Thursday, January 12, 2012

Getting out of the Shadow of History

Recently, while reading Milan Kundera’s extended essay, The Curtain (in Linda Asher’s translation from the French), I came across the following remark:

The novelist’s ambition is not to do something better than his predecessors but to see what they did not see, say what they did not say.  Flaubert’s poetics does not devalue Balzac’s, any more than the discovery of the North Pole renders obsolete the discovery of America.

It occurred to me that this observation applies to more than literature.  It provides a useful framework for thinking about innovation in our culture, which seems obsessed with prioritizing it above all other values.  It also provides a lens through which to examine the processes by which a composer or performer of music can find his/her own “voice” without necessarily engaging in games of abstruse abstraction.

Perhaps these thoughts were influenced by my listening to Igor Stravinsky’s 1924 piano sonata while reading the above text.  Some thought that Stravinsky’s neoclassicism amounted to assigning some dignity to his ridicule of those classics of the past.  Stravinsky was once even coarser about the matter, suggesting that rape may carry the “benefit” of bringing a new life into the world and that, within this metaphor, his music for Pulcinella amounted to a “rape” of Pergolesi.  (Did he ever find out, before his death, that most of the music he had appropriated was actually counterfeit Pergolesi?)

Personally, I find Stravinsky’s metaphor to be in bad taste.  However, I also appreciate that there are those who resort to abusive rhetoric as a way to get attention.  I think that, even though he was writing about literature, Kundera was both more polite and more accurate in capturing what Stravinsky’s neoclassicism brought to musical discourse.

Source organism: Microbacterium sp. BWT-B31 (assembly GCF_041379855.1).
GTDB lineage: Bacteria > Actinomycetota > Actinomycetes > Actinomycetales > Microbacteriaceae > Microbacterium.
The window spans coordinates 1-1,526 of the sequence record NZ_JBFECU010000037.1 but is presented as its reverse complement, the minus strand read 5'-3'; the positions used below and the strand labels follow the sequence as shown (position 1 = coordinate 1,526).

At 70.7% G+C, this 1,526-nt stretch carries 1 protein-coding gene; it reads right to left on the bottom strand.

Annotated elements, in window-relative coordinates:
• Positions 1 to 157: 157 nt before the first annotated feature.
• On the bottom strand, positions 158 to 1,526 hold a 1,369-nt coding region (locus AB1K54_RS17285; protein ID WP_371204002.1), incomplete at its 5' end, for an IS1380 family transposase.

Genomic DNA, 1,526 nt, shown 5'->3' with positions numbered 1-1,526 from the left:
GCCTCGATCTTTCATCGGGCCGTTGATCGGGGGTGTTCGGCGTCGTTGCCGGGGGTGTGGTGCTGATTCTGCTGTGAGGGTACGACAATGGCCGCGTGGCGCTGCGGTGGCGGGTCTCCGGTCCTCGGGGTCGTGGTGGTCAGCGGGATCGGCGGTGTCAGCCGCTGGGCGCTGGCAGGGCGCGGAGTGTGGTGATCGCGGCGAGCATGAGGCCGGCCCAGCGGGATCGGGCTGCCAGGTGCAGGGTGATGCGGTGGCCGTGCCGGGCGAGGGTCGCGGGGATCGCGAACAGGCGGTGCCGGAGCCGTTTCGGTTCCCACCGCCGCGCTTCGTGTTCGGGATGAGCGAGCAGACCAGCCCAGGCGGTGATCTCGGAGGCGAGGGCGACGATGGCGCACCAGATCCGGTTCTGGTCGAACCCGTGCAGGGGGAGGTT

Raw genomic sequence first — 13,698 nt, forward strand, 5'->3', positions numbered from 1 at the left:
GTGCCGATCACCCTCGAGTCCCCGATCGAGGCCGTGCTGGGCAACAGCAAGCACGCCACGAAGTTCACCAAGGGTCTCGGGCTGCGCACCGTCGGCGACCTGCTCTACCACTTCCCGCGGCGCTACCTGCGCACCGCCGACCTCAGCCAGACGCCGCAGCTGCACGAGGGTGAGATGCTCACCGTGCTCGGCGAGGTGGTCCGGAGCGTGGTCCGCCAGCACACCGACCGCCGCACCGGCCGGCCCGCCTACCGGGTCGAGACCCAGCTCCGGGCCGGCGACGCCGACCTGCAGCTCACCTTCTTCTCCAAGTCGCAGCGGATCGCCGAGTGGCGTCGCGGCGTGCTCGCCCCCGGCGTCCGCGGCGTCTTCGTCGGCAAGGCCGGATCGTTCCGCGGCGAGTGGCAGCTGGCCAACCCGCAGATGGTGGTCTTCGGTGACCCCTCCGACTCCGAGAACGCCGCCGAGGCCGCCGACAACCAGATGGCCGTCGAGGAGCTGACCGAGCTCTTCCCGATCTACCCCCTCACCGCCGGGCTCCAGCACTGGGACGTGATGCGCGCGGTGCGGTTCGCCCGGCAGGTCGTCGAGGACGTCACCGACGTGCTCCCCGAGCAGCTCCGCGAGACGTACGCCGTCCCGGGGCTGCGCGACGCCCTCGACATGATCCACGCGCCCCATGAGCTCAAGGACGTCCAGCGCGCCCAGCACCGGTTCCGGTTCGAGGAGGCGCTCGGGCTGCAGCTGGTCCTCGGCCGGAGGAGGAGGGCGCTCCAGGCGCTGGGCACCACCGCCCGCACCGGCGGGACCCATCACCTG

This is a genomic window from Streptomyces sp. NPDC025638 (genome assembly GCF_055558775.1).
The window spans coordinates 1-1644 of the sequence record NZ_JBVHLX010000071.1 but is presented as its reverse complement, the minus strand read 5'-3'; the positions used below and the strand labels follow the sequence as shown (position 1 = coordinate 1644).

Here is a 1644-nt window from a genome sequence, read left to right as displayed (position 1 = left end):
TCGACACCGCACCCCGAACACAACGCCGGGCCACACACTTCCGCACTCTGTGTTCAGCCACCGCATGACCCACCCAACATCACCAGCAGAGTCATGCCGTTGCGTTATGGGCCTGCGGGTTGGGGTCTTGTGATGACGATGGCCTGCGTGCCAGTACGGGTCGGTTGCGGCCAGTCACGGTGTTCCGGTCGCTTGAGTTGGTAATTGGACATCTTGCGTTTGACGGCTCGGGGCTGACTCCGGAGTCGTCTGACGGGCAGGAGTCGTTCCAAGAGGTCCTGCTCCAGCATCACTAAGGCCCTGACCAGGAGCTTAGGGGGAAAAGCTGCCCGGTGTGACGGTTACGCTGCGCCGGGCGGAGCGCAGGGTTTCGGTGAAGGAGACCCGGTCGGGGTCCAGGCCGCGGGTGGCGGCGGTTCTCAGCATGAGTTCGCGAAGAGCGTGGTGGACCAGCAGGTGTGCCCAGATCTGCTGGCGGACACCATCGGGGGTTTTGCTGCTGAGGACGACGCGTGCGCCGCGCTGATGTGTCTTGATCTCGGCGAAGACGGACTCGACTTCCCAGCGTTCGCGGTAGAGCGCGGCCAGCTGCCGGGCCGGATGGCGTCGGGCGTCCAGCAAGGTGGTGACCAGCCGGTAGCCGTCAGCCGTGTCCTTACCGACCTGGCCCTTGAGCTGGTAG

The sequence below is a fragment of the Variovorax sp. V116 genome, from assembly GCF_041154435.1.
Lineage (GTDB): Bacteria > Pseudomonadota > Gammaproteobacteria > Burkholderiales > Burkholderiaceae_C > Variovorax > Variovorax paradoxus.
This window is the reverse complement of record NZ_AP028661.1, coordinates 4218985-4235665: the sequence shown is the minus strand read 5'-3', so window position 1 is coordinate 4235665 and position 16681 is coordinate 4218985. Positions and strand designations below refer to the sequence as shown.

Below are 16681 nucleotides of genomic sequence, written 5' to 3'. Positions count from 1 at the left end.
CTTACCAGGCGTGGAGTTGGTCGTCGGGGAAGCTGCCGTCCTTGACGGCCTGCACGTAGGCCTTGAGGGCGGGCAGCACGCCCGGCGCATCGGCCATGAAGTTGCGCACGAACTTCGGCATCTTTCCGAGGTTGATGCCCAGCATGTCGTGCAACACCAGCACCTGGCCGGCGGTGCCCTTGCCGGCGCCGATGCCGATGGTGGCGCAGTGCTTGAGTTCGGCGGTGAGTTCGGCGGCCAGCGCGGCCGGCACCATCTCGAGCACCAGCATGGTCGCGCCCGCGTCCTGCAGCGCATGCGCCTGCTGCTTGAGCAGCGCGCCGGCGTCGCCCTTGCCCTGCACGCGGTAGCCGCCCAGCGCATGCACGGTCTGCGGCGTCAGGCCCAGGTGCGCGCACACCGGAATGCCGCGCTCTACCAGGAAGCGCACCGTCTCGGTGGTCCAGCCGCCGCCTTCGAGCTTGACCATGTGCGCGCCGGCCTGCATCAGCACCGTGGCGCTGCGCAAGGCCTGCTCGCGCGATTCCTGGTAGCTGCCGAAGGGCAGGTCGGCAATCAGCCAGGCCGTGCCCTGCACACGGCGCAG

Using Kundera’s language one might say that Pergolesi’s vision was constrained by what we would now call a worldview.  (The same could be said of those composers paid by his publisher to write more “Pergolesi music” after the composer himself had died.)  Furthermore, just as the worldview constrains what one sees, it also constrains what one can express.  Stravinsky’s worldview in 1924 was clearly radically different from Pergolesi’s, and those differences influenced his approach to expression.  One might say the same about Ludwig van Beethoven when he serves up a minuet movement instead of his more characteristic preference for a scherzo.  He is “seeing things,” so to speak, in this now-obsolete dance that those who danced it could not possibly have seen.

The issue is not whether or not any of us can say “something new” and then label it as our own “intellectual property.”  The issue is whether we are capable of saying anything (in whatever text modality is suitable) that others can accept as worth saying.  It is easy to overlook this little point, which is why most of those who evangelize innovation almost always do so.  Perhaps that is also why we have a world overflowing in innovations that still feels depressingly impoverished.

1 comment:

jones said...

Marketing teaches us to think of the latest invention as always replacing what came before: the present continually amputates the past.

Of course, neither Gutenberg nor typewriters, nor computers rendered pen and paper obsolete, but this is harder to see where planned obsolescence frequently renders functional hardware or software unusable (i.e., engineered incompatibilities used to force upgrades).

The growth imperative of modern industry cannot be separated from the Cold War permanent war economy. Planned obsolescence under growth capitalism serves the same function of the battlefield attrition that made WWII so profitable for so many industrialists.